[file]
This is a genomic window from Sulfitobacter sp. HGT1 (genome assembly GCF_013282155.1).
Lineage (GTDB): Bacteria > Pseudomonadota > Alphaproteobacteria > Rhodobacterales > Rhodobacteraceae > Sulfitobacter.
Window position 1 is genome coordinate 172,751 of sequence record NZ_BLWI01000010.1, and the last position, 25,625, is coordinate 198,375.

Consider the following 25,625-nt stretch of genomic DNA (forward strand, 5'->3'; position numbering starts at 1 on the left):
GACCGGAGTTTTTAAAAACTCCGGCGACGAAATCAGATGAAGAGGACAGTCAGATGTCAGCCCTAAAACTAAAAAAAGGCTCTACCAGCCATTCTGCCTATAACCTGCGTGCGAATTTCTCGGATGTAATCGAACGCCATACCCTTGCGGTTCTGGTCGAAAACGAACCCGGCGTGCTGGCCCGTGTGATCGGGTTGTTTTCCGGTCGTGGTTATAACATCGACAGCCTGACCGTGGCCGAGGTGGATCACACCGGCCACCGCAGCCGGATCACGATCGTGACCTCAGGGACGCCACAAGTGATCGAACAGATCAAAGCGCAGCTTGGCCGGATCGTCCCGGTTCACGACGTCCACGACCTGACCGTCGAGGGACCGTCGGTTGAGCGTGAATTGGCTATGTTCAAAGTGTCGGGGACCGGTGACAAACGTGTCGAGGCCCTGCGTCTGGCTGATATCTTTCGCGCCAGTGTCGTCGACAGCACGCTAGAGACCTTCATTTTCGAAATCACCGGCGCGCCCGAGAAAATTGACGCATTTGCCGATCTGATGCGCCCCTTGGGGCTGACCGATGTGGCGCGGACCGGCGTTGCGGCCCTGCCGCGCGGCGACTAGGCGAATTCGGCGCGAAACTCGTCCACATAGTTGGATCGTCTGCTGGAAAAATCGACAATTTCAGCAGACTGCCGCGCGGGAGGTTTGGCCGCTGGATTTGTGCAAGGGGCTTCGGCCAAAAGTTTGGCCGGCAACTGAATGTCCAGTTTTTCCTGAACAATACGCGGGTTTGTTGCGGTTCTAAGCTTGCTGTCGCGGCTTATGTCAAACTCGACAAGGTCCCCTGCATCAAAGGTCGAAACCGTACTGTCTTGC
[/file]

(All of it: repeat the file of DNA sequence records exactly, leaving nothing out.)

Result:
This is a genomic window from Sulfitobacter sp. HGT1 (genome assembly GCF_013282155.1).
Lineage (GTDB): Bacteria > Pseudomonadota > Alphaproteobacteria > Rhodobacterales > Rhodobacteraceae > Sulfitobacter.
Window position 1 is genome coordinate 172,751 of sequence record NZ_BLWI01000010.1, and the last position, 25,625, is coordinate 198,375.

Consider the following 25,625-nt stretch of genomic DNA (forward strand, 5'->3'; position numbering starts at 1 on the left):
GACCGGAGTTTTTAAAAACTCCGGCGACGAAATCAGATGAAGAGGACAGTCAGATGTCAGCCCTAAAACTAAAAAAAGGCTCTACCAGCCATTCTGCCTATAACCTGCGTGCGAATTTCTCGGATGTAATCGAACGCCATACCCTTGCGGTTCTGGTCGAAAACGAACCCGGCGTGCTGGCCCGTGTGATCGGGTTGTTTTCCGGTCGTGGTTATAACATCGACAGCCTGACCGTGGCCGAGGTGGATCACACCGGCCACCGCAGCCGGATCACGATCGTGACCTCAGGGACGCCACAAGTGATCGAACAGATCAAAGCGCAGCTTGGCCGGATCGTCCCGGTTCACGACGTCCACGACCTGACCGTCGAGGGACCGTCGGTTGAGCGTGAATTGGCTATGTTCAAAGTGTCGGGGACCGGTGACAAACGTGTCGAGGCCCTGCGTCTGGCTGATATCTTTCGCGCCAGTGTCGTCGACAGCACGCTAGAGACCTTCATTTTCGAAATCACCGGCGCGCCCGAGAAAATTGACGCATTTGCCGATCTGATGCGCCCCTTGGGGCTGACCGATGTGGCGCGGACCGGCGTTGCGGCCCTGCCGCGCGGCGACTAGGCGAATTCGGCGCGAAACTCGTCCACATAGTTGGATCGTCTGCTGGAAAAATCGACAATTTCAGCAGACTGCCGCGCGGGAGGTTTGGCCGCTGGATTTGTGCAAGGGGCTTCGGCCAAAAGTTTGGCCGGCAACTGAATGTCCAGTTTTTCCTGAACAATACGCGGGTTTGTTGCGGTTCTAAGCTTGCTGTCGCGGCTTATGTCAAACTCGACAAGGTCCCCTGCATCAAAGGTCGAAACCGTACTGTCTTGC